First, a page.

In the past, Pace said the National Day of Prayer events his organization has protested have largely skewed towards Protestant crowds, with hardly any presence from non-Christian attendees. Pace said his organization once called the planners of a similar event, asking if Muslim or Jewish participants could be included. “We were told flat out,” he said, “‘no this is for Protestant Christians, you can go find your own thing.”

Approximately 100 individuals attended this year's National Day of Prayer festivities in Acworth, Ga. Events of the like have taken place in the city for the last 15 years. 

“The problem with that is not necessarily that people are praying,” Buckner said. “The ones that get to us the worst, that we think deserve to be given attention the most, either are or appear to be completely entangled in government.”

While Buckner said he and most AFS members believe in religious liberty, the Acworth festivities obfuscate the separation of church and state, toeing a dangerous line between constitutionality and unconstitutional religious endorsement.

“We believe people have a right to pray, if they want to,” he said. “What they don’t have a right to do is do it on public property, and give the appearance of speaking on behalf of everyone who is not a Protestant Christian.”

Are Nonbelievers Being Discriminated Against?

In the South, Buckner said that both atheism and acceptance of atheism has grown over the last few years. However, he still believes “irrational prejudices” exist, and that irreligious Southerners are often saddled with social stigmas.

“The biggest part of that stigma is probably connected to the notion that religiosity and morality are somehow causally related,“ he said. Yet having associated with atheists and theists, of all faiths and denominations, Buckner believes morality and religious belief are hardly inseparable notions. “The incidence of moral behavior, how you look at your fellow human beings,” he said, “is pretty much the same within all of these groups.”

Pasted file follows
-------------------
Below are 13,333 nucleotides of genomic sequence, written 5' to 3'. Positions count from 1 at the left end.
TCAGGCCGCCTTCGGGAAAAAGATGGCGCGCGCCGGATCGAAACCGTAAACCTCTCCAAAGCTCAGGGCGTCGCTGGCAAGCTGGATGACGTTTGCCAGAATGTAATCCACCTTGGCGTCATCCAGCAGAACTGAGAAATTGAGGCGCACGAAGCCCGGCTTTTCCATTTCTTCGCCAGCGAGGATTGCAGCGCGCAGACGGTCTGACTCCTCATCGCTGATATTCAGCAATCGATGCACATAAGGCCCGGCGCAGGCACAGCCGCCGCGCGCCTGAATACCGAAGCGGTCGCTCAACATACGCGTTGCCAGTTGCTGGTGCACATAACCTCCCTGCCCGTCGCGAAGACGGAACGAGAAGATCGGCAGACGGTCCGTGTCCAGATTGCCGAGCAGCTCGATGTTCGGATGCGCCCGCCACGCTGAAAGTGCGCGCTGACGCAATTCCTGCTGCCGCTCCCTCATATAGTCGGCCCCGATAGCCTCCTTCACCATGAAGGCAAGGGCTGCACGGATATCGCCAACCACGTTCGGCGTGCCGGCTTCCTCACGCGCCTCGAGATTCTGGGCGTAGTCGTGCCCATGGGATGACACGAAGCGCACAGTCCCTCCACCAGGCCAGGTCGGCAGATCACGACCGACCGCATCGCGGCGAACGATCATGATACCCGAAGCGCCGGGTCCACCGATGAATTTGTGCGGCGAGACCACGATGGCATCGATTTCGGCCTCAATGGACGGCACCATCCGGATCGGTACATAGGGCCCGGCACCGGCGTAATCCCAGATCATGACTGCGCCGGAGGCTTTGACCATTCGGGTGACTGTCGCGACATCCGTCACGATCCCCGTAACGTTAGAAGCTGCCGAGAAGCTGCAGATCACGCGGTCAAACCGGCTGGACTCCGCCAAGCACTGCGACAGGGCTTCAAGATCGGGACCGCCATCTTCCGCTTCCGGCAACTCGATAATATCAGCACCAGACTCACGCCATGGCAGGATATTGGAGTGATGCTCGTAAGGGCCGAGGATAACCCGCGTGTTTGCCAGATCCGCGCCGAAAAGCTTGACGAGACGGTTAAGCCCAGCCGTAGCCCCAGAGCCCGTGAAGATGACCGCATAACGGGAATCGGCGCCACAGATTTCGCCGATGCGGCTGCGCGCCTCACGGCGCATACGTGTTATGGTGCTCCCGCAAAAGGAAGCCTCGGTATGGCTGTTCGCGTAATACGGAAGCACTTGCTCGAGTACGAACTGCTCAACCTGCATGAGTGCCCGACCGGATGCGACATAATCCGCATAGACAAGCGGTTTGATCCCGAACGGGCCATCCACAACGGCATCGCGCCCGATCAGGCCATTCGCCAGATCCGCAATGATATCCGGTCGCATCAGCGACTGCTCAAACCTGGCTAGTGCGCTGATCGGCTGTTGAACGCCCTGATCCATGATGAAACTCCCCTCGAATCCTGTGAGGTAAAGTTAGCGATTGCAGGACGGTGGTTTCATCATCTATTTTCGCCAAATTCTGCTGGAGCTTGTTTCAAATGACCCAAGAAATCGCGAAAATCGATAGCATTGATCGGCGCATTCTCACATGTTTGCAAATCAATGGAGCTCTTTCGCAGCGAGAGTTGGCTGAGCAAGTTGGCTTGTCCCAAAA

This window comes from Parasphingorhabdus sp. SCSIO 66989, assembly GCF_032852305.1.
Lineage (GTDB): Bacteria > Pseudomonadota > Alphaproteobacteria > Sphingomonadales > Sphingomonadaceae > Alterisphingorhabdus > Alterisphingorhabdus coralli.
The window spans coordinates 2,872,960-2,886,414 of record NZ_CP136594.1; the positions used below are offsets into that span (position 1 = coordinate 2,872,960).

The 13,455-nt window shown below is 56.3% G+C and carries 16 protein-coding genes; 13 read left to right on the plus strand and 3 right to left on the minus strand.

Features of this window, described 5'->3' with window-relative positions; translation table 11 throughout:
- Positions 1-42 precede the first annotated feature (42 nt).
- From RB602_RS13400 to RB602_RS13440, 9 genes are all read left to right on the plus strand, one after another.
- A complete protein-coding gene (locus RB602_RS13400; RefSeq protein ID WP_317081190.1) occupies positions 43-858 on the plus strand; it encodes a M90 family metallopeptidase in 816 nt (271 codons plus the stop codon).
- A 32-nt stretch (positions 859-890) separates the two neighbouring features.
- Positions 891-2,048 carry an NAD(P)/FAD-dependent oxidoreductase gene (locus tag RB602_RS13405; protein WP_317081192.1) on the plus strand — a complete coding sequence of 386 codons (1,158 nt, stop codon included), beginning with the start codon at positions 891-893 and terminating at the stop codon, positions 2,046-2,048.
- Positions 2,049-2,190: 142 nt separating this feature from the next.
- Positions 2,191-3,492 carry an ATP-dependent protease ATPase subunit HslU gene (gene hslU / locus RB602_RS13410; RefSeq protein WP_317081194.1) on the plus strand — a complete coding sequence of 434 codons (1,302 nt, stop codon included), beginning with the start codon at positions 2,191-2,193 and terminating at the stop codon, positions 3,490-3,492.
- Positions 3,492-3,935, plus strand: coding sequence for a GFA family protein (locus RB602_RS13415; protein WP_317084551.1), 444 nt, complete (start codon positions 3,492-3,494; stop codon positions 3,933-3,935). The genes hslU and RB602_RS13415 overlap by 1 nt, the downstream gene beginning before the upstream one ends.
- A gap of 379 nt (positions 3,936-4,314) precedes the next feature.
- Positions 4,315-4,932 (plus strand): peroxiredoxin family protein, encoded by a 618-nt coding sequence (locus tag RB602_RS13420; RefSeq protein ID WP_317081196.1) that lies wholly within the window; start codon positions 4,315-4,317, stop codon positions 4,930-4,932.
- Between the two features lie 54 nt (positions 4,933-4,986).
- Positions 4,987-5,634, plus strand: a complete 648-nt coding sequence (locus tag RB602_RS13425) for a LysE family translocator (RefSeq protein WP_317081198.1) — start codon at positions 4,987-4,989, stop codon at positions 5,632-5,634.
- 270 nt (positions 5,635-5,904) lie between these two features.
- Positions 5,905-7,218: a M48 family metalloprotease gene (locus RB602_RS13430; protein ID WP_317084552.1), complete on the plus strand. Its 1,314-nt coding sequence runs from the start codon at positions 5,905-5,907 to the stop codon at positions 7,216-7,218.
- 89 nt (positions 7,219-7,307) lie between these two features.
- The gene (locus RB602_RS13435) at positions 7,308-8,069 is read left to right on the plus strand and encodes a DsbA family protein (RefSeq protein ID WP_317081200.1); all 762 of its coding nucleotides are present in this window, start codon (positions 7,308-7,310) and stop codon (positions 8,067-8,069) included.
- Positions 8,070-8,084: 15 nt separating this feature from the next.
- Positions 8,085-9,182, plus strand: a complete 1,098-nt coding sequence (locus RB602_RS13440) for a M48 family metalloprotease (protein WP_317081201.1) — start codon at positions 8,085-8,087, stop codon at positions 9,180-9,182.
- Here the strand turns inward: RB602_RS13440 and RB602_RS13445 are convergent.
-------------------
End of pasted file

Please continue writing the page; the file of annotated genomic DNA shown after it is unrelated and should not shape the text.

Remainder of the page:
Born to an Episcopalian clergyman in Fitzgerald, Ga., Buckner served as the president of American Atheists, the nonprofit founded by Madalyn Murray O’Hair, from 2008 until 2010.

“My guess, and this is just an impression, in the metro-Atlanta area, the incidents of discrimination against atheists and non-believers has eased off, maybe eased off considerably,” Buckner said. “If you get outside the metro area, even just to the town of Acworth for instance…you could face some very serious discrimination, even what may reasonably be called ‘persecution.’”

He recalled how locals reacted when, in 1984, Kenneth Saladin took the city of Milledgeville to court over its official seal, which included the word “Christianity.” A few years later, he said a Douglas County student “caught hell” for filing a suit which ultimately lead to the barring of organized prayer before high school football games. While such fiery reactions may have since simmered down, Buckner said Bible Belt atheists remain frequent targets of social discrimination today.

He said he’s known individuals who have been threatened for their stances on the separation of church and state, and some who have lost their jobs for being “outed” as nonbelievers. The stigma of atheism in the region is so severe, he added, that he suspects many elected officials in the Bible Belt are likely feigning religiosity to avoid a public backlash.